Synopsis: Xena the warrior princess and Gabrielle have been separated. Now Augustus Caesar’s captive, Gabrielle must make a difficult choice. Does she submit to Caesar’s request and become the Bard of Rome? Or does she rely on Xena to formulate a plan to reunite the pair? Meanwhile, Xena and her companions are forced to fight one another in the dreaded coliseum.
Review: As a fan of the television series Xena, it is good to see these beloved characters on new adventures thanks to Dynamite. The characters seem spot on with their TV counterparts. Gabrielle has been plagued with visions of Xena’s death, and she has left her companion to prevent this from happening. However, things go awry when Augustus Caesar wants Gabrielle to become the bard of Rome. His plan is to use Gabrielle’s skills as a storyteller to be his propaganda piece for his campaign to expand the roman empire. This offer is a veiled demand, and although Gabrielle is treated well, she is ostensibly a prisoner in Caesar’s court. Seeing Gabrielle, who often is relegated to the role of sidekick, as a character that Augustus himself values is great. It highlights the importance of the character.
Xena appears in an attempt to rescue her beloved companion, but she must survive a death match in the coliseum. The warrior princess and a band of female warriors are attempting to free Gabrielle from the emperor’s grasp, yet the women must fight amongst themselves. The battle begins, and the warriors fight until they can turn the tide. Even though they do manage a small victory, it only brings Xena and her gang to another stalemate. This is where the story gets a bit difficult to follow.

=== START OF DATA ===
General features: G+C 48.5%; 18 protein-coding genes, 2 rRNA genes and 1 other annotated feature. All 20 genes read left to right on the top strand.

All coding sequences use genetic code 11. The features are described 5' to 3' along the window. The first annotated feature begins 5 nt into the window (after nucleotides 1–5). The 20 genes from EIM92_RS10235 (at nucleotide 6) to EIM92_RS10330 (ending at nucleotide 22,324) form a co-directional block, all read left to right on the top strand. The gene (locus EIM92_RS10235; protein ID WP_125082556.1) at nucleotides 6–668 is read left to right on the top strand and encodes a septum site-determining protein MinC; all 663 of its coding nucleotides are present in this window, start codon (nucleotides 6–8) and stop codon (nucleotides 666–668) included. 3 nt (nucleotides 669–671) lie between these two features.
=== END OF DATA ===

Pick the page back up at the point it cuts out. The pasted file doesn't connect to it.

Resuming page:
How is this supposed to free Gabrielle? Is there a plan to escape once Gabrielle is secured? These are some of the questions that begin to form during this issue. The goal is clear: save the girl. Yet the path to this goal doesn’t make a whole lot of sense. Add to this the surprise appearance of the ex god of war, Ares, and the confusion grows. Genevieve Valentine has a firm hand at bringing the voices of Xena and Gabrielle to life, but this issue gets bogged down by all of the moving parts to free our imperiled bard.
The art for Xena #6 comes off as uneven at times. The pastiche of Gabrielle in the beginning of the issue seamlessly capture her plight. Right away we get what is going on, and everyone is brought up to speed. The problem becomes that the art is just as hard to follow as the plot in places. The arena match where Xena does battle is disjointed in some panels. On the other hand, there are panels in that same fight sequence where the warrior princess looks powerful and at her best. Part of the problem may be the coloring. Caesar’s imperial garments, for example, seem out of place and a bit washed out and thus distracting.
Xena Warrior Princess #6 has a lot of good things going for it. The writing of our two main characters is so strong that you can hear the actresses reading the lines in your mind. The art, in places, conveys the sense of majesty and might that fans remember about the television series even after all these years. Yes, there are issues with the plot and art in certain places, but the good still outweighs the bad of this installment.